…. and secondly T’s Tantan Noodles (website – in Japanese). This vegan ramen restaurant is located inside Tokyo’s main train station and has near-legendary status among vegans and vegetarians visiting Japan. It comes up regularly on lists of great-places-to-eat-in-Tokyo and deservedly so. The food is delicious:


T’s Tantan- mushroom ramen


Peverilblog’s Notes from Tokyo



20 thoughts on “Peverilblog’s Notes from Tokyo. Part 1: on being vegan in Japan

  1. Pingback: From Xmas leftovers to 7-days of meal preps in one hour…. | Peveril Blog

  2. Pingback: Vegan Cheeses | Peveril Blog

  3. Pingback: Peverilblog’s notes from Manhattan. Part 1. | Peveril Blog

  4. Pingback: Fruit soda bread | Peveril Blog

  5. Pingback: Testing the Mushroom Wellington centrepiece for our Holiday Dinner | Peveril Blog

  6. Pingback: Mushroom Centrepiece Plait (the Mushroom Wellington, revisited) | Peveril Blog

  7. Pingback: Apple and pear strudel (vegan, dairy-free) | Peveril Blog

  8. I can’t wait to go back either. It was fantastic. And I’m amazed you managed to be vegan there. I relaxed being veggie simply so as not to miss out on all the culinary highlights. (Weak I know!)

    Liked by 2 people

    • I knew that going there as a vegan would be difficult but it was totally manageable. The konbini/convenience stores were a life-saver and we also used the HappyCow app heavily, just like we do when we are here in England or on our more usual holidays in Europe.

      Also, since I like cooking, we decided to stay in an Airbnb apartment with its own kitchen. We often take a few packets of easy food (dry pasta, seasoning mixes etc) etc when we go on holiday self-catering, but it worked particularly well for us in Japan, as it let us make up easy meals with whatever we found (ie could understand!) in the konbini.


  9. Well done surviving Tokyo/Japan being vegan! I have recently started my life as a pescetarian and it can be very challenging to go out to dinner with my mates who gorge on meat… Japan is very much a meat loving culture, but eating fish for me has saved my culinary life.
    Though vegetarianism is raising it’s green little head even here in Asia, so new vegetarian friendly places are popping up slowly but steadily 🙂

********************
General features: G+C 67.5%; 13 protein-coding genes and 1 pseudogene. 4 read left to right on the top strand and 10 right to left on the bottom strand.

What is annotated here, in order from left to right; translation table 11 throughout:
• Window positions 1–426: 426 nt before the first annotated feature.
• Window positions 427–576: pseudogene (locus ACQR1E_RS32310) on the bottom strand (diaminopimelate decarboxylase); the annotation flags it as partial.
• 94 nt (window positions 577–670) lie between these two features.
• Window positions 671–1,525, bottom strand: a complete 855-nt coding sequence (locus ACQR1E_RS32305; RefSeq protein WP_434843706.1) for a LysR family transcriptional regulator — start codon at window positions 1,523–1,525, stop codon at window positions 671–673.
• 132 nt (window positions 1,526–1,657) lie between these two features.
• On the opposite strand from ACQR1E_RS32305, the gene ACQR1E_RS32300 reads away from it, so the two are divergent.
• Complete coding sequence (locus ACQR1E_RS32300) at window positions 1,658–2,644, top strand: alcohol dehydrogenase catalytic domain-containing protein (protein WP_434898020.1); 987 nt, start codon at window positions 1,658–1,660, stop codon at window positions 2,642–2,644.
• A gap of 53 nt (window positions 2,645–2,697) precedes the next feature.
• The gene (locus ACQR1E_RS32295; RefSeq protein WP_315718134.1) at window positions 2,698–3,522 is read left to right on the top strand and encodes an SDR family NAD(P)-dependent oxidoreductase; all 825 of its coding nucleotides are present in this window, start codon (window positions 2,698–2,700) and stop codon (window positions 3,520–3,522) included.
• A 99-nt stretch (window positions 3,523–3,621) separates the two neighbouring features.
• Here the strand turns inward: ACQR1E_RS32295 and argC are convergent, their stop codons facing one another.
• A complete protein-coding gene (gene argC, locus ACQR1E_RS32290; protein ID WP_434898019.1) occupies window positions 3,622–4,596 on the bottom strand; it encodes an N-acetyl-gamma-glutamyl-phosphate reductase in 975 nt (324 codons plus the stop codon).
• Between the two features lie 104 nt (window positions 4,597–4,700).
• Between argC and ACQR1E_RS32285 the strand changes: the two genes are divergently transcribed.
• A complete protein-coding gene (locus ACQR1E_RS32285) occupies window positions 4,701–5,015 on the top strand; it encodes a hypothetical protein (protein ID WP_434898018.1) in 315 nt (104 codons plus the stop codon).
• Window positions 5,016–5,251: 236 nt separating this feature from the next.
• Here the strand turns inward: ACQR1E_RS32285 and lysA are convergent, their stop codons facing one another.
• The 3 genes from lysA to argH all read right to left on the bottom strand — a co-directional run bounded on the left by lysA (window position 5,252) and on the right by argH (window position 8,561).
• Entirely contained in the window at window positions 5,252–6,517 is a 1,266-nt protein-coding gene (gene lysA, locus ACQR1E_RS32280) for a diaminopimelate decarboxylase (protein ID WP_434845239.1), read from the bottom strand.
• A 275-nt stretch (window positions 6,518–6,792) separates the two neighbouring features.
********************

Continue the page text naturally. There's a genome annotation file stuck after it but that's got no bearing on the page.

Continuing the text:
Liked by 1 person

    • It was a bit harder to eat vegan there than I had expected. However, with a bit of help from the HappyCow app and a lot of help from Google Translate, it was totally manageable.
      Put it this way, I didn’t ever go hungry and all I want right now is go back to Tokyo!


    • I think the language barrier would definitely give it that extra something in the sense of finding vegan food in Japan. Happy to hear you not only managed but fell in love with the country. That’s exactly how I ended up living here: came for a holiday and completely fell in love with the place.

      Liked by 1 person

  10. I’m glad you enjoyed your visit. Even after 18 months I still have to pinch myself that I life here!
    I’m not vegetarian but I don’t like eating too much meat. Plus we have vegetarian/vegan friends visiting so understand how difficult it can be.
    There are so many eateries here, and not being able to just pop in one makes planning mealtimes very important.

    Liked by 1 person

    • I make no bones about it. I loved Tokyo and can’t wait to go back. It is a truly amazing city. If i had to go back there and live on peanuts and bottled water for two weeks, I’d do it in a heartbeat.

      Liked by 1 person

  11. I’m hoping to visit Japan sometime so I will be referring to this when I eventually do. So helpful. I did Thailand, Cambodia, Vietnam, Malaysia, and Nepal last year and finding vegan food was sometimes extremely challenging, sometimes very easy. Buddhism is the main religion in some of those countries so they do cater to vegetarians. But I imagine Japan is a whole different ballgame as they rely heavily on fish. Thanks for sharing your tips! Can’t wait to read more!

    Liked by 1 person

Leave a Reply

Fill in your details below or click an icon to log in: Logo

You are commenting using your account. Log Out /  Change )

Facebook photo

You are commenting using your Facebook account. Log Out /  Change )

Connecting to %s

This site uses Akismet to reduce spam. Learn how your comment data is processed.